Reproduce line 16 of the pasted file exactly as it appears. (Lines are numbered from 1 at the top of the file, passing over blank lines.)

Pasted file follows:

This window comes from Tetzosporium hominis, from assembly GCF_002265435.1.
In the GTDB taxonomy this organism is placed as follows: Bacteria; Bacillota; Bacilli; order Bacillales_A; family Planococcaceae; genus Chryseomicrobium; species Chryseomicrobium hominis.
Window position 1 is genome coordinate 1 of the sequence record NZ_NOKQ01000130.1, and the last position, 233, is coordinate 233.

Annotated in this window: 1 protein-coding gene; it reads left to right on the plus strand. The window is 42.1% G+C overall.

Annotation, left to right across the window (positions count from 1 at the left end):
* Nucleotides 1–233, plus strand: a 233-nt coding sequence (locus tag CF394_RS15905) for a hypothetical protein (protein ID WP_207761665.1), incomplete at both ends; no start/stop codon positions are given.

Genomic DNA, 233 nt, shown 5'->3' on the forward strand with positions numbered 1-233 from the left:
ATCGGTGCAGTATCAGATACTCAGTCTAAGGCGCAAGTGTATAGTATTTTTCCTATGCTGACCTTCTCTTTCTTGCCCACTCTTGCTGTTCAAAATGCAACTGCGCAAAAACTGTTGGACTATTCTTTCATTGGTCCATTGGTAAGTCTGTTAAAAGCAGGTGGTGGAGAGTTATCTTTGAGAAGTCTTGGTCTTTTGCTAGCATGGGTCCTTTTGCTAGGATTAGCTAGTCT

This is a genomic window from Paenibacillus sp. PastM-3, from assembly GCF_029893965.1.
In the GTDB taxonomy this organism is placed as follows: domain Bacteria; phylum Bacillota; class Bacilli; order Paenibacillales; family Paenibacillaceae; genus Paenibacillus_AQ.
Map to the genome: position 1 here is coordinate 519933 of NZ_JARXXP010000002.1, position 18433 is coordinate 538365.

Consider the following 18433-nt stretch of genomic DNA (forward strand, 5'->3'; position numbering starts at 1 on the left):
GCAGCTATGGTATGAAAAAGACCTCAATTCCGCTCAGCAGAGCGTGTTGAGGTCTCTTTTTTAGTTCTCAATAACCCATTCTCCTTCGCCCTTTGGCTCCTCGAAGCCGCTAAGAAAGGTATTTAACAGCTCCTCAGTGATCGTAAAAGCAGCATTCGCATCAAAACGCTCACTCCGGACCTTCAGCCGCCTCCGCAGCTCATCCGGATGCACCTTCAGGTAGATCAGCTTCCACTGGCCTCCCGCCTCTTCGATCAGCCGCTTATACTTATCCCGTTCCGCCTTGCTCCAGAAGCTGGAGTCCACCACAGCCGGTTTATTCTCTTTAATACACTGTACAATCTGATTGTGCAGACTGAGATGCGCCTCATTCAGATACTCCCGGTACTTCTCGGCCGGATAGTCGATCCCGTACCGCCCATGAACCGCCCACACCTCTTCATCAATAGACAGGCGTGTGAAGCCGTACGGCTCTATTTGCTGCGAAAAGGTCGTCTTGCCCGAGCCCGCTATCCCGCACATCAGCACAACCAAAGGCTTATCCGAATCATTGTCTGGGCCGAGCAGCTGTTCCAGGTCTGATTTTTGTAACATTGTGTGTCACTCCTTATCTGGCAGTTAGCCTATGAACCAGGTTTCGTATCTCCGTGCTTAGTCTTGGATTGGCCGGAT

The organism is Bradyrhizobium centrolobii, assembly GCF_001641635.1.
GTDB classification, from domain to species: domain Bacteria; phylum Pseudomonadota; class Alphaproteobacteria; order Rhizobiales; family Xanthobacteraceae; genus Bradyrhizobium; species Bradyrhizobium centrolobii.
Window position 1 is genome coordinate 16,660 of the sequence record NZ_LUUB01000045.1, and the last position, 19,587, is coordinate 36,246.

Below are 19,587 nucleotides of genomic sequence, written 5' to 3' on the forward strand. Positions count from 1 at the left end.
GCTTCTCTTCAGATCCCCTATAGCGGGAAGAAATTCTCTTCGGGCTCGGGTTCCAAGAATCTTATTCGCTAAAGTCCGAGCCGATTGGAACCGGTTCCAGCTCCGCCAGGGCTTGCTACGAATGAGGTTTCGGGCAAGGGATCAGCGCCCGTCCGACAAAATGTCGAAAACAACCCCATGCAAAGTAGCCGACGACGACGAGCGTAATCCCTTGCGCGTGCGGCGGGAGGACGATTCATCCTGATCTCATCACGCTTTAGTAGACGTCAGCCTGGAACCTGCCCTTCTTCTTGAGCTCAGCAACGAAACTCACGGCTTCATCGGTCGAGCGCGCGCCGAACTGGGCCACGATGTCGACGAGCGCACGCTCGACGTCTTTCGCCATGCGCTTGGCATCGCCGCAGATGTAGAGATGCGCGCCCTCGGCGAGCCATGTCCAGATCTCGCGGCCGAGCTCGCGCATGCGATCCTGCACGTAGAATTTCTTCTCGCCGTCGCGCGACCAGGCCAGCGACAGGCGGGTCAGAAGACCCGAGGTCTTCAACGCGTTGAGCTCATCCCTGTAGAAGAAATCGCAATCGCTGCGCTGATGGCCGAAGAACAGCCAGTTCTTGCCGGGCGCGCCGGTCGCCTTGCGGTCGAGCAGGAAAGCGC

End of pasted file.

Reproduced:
Window position 1 is genome coordinate 16,660 of the sequence record NZ_LUUB01000045.1, and the last position, 19,587, is coordinate 36,246.